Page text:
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U.S. Department of State

Great Seal Secretary of State Madeleine K. Albright
Interview on ABC's "Good Morning America" by Charles Gibson
January 8, 2001, Washington, D.C.
As released by the Office of the Spokesman
U.S. Department of State
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QUESTION: Eleven minutes now after the hour, and we have more on the latest moves toward peace in the Middle East, and we turn to the Secretary of State Madeleine Albright who is joining us here live in New York this morning.

Madame Secretary, it's marvelous to have you here. Thank you.

SECRETARY ALBRIGHT: Good morning, Charlie. I'm very glad to be with you.

QUESTION: Is there any real reason for anyone to believe or even hope that there could be a Middle East peace agreement, or even a framework for peace initialed by the two sides before the end of the Clinton presidency?

SECRETARY ALBRIGHT: We're going to try very hard to make that happen because, as the President explained last night, this is so important to the people in the region, to us, to history, and we're going to do our darndest to keep working on it.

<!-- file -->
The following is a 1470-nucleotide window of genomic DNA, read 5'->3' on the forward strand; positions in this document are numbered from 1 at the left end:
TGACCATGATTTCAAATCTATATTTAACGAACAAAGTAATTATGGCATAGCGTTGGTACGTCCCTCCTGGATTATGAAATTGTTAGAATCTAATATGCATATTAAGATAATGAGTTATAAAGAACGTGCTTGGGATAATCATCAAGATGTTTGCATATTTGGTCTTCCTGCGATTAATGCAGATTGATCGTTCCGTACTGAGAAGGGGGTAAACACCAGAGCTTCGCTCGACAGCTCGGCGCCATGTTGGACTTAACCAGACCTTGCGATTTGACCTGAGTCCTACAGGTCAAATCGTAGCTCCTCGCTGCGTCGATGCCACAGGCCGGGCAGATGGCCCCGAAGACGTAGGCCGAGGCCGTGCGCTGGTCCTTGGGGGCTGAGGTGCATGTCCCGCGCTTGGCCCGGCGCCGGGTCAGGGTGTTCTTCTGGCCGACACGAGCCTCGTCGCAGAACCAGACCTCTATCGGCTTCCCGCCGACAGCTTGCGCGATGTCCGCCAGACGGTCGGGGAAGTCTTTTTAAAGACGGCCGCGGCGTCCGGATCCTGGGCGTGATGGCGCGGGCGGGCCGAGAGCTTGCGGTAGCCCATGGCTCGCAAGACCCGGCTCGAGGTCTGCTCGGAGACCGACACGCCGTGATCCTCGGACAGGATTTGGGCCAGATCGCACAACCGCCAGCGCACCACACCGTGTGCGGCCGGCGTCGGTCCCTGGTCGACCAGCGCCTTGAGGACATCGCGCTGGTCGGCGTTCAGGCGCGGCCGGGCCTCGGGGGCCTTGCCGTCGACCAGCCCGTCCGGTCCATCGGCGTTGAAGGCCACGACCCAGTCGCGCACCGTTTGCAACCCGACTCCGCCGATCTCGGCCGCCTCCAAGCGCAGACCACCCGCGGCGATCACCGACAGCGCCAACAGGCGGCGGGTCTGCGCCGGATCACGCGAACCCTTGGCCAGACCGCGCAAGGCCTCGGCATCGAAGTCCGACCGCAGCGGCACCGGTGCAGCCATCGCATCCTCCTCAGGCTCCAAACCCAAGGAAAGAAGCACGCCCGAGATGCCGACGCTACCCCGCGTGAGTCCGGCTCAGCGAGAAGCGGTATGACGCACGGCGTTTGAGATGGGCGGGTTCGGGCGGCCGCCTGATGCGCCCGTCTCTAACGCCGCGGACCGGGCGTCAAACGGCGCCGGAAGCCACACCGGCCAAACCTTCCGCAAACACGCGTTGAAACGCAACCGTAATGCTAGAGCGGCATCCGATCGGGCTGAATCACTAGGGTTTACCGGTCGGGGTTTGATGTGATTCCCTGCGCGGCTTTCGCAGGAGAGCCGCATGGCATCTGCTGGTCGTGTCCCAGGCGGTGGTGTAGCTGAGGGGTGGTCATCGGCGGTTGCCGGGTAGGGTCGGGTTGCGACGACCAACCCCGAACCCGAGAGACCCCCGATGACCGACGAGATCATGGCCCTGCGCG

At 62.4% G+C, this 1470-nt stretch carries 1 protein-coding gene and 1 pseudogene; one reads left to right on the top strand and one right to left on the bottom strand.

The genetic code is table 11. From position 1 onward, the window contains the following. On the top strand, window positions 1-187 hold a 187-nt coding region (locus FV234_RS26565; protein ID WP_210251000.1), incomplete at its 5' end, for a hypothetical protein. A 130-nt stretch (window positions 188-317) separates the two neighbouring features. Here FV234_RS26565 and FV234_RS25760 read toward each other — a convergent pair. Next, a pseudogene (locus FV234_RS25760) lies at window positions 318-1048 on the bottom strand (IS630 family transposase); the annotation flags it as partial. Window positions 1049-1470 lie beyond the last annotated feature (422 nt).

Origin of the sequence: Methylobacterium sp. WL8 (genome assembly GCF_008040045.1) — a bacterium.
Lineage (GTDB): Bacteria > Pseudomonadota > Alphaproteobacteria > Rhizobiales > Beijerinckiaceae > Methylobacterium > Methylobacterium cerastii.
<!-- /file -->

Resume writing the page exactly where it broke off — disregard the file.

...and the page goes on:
QUESTION: But the Israeli Prime Minister is now down two-to-one, more than two-to-one, in polls -- reelection polls in his country. He may soon be gone; President Clinton may soon be gone. Is there really time here?

SECRETARY ALBRIGHT: I think there is time if there continues to be a will. President Clinton said last night that sometimes when you do the right thing, right things happen. Prime Minister Barak has put a great deal into this. We've met with Chairman Arafat and we've obviously talked to Prime Minister Barak a lot. Dennis Ross is going out in the middle of the week in order to see whether the gaps can be narrowed. But we just have to keep doing our best. It's worth it. I don't know whether it will work, but we've got to keep trying.

QUESTION: Do you think a window for peace closes when Clinton leaves, and perhaps, as it looks now, Prime Minister Barak leaves?

SECRETARY ALBRIGHT: I think it certainly is much more difficult because the ideas that President Clinton has put on the table, he said, would disappear with him. We have worked very hard on those, and the parameters are the ones that both the parties have agreed to in principle with reservations. I think any administration, when it comes in, takes a while to get its act together, so I think the time is now, if it's going to happen.

QUESTION: The President has talked, as a basis for his ideas, of a Palestinian state, a divided Jerusalem, and Palestinians giving up their right of return to lands inside Israel; and the Palestinians have said, no, this is not an acceptable basis for a negotiation. Is this the best deal you think the Palestinians can get for the foreseeable future?